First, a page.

CPD chief explains why Carmel is among safest Indiana cities
Law Street Media ranked Carmel as the safest city in Indiana, based on June 2014 data, with Fishers, Zionsville and Westfield next in line.
The blog ranked the safest and most dangerous states in America in November 2016 and within each state ranked the safest and most dangerous cities. The results are based on the number of violent crimes, murders and overall population.
The website listed Carmel as having 15 violent crimes per 100,000 people and zero murders for that time period. Elkhart, Indianapolis and East Chicago were listed as the most dangerous cities in Indiana.
Carmel Police Chief Tim Green talked to Current in Carmel about what makes Carmel such a safe city.
What does the CPD do to make Carmel the safest in the state?
We’ve always been blessed in this community to have a city that will give us the resources to hire the people that are committed to keeping our people safe. That’s a big part of it. Along with that is the commitment of the department to train properly and never accept the status quo. We’re always growing and looking for ways to do things better. We try to be more proactive than just reactive. If we see trends or something out of the norm, we’re not waiting. We’re looking at the data and taking initiative. We’re not going to just wait for something to happen.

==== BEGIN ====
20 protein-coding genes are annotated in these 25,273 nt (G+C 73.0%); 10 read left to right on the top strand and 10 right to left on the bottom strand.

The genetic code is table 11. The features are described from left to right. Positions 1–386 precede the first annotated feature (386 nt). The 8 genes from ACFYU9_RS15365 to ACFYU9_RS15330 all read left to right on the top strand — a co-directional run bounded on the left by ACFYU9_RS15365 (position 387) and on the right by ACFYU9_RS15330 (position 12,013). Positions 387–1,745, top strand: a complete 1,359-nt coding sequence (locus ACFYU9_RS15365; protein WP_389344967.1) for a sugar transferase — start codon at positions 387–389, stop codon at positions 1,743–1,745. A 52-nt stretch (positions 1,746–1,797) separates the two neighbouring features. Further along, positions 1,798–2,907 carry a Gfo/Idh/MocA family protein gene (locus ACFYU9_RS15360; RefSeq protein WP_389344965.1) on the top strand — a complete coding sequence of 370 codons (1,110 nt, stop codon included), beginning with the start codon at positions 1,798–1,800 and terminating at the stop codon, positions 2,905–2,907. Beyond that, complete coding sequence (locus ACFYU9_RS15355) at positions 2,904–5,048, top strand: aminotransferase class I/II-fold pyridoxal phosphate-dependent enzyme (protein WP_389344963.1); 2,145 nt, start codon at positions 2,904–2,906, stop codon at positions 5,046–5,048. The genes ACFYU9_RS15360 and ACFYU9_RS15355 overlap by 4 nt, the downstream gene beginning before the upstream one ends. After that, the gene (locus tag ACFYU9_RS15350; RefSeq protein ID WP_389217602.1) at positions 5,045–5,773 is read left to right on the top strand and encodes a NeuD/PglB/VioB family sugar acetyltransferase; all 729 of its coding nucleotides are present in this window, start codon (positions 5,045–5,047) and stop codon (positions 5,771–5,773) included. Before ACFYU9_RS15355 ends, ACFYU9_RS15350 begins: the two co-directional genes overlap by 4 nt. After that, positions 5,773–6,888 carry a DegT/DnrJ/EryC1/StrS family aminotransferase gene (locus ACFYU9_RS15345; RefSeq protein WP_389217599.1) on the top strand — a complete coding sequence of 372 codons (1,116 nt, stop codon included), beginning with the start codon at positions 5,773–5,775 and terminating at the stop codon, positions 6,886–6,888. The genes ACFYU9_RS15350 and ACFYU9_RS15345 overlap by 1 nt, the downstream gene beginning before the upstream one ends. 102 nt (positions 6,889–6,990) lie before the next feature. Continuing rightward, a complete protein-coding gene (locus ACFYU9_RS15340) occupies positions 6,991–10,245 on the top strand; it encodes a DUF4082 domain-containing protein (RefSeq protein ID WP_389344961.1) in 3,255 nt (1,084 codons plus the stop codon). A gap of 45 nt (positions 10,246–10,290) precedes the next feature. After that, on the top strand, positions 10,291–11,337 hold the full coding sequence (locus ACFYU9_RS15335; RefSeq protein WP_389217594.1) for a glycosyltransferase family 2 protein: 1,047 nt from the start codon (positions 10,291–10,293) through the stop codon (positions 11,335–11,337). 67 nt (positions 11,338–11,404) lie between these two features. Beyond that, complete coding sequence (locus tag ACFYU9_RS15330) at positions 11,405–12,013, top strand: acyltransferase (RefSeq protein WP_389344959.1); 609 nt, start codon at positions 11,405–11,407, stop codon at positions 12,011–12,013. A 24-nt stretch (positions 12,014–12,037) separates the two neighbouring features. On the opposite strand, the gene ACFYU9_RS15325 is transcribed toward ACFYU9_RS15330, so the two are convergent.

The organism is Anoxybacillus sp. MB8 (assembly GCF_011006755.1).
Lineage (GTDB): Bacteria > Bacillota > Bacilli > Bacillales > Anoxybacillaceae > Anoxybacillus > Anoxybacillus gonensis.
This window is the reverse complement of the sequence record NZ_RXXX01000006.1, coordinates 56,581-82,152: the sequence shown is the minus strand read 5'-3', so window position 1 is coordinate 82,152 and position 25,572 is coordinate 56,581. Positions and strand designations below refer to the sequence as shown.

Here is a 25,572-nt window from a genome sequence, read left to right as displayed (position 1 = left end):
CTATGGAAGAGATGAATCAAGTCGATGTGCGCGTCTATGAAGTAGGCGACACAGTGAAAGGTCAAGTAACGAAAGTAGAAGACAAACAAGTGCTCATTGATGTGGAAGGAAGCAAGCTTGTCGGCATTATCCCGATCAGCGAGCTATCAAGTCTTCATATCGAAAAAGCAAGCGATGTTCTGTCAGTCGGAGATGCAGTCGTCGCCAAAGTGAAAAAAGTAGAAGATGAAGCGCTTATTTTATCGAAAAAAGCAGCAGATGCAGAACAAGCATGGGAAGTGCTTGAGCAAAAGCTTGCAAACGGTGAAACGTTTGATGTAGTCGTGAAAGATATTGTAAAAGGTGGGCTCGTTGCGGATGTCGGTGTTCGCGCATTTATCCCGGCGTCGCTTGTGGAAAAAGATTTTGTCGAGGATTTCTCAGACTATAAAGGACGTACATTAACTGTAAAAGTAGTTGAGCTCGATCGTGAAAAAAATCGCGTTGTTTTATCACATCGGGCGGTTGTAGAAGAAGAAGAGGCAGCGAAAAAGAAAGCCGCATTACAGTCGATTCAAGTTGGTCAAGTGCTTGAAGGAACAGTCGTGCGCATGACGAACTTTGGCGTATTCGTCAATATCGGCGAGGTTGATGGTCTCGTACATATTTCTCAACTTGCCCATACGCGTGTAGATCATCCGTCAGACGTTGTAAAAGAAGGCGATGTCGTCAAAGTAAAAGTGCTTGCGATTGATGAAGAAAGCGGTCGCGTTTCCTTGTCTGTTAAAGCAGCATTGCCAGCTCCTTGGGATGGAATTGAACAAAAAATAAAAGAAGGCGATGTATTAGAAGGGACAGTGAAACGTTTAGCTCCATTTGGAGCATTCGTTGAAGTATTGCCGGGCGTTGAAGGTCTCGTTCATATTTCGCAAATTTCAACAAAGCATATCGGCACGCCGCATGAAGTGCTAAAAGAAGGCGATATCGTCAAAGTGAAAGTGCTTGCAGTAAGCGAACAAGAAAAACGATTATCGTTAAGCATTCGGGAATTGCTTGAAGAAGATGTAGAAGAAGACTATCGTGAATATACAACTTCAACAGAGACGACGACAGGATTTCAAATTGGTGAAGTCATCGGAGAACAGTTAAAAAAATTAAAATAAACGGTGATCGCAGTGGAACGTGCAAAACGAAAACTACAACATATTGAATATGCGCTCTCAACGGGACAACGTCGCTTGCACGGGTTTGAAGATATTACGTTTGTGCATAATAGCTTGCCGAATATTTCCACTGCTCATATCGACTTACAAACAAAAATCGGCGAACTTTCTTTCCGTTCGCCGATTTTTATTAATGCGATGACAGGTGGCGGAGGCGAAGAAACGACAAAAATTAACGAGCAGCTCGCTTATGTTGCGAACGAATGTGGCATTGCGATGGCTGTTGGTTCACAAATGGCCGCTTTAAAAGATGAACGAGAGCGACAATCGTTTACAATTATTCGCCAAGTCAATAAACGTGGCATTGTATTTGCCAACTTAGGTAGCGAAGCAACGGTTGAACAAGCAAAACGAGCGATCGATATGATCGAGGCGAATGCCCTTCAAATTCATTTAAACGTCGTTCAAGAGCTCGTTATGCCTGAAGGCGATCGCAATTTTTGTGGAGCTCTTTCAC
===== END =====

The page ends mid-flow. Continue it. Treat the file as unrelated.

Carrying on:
What kind of numbers do you look at?
As a chief of police, I’m regularly looking at what’s going on in the community daily. We look at trends in major crimes to determine any patterns. We can fluctuate, and that’s not uncommon. One year in a five-year (period) you might see a jump or drop on an annual basis, but we like to look at things daily or weekly so we can determine patterns and see where we need to put our resources. Anything out of the norm needs attention. We try to address it sooner rather than later. If we hear certain businesses are being targeted for robbery, we will put some officers out there to see if we can catch them. Again, we have supportive resources to do that and we’ve been successful a number of times.
What about the unseen or often unreported crimes, like drug abuse or domestic violence?
We know these are issues. We have a good grasp on what we respond to with domestic violence and drug addiction, but we’re also very connected to organizations in our community. We are connected to mental health organizations. We have resource officers in the schools. We have connections to organizations such as Prevail, so we are informed about what’s going on. We know there are people who might not call the police in these situations, but we try to create these connections and do outreach so people will feel comfortable reporting these crimes to police. Part of our job is also education and outreach, not just making arrests. We want to be proactive and we want to be a resource in the community.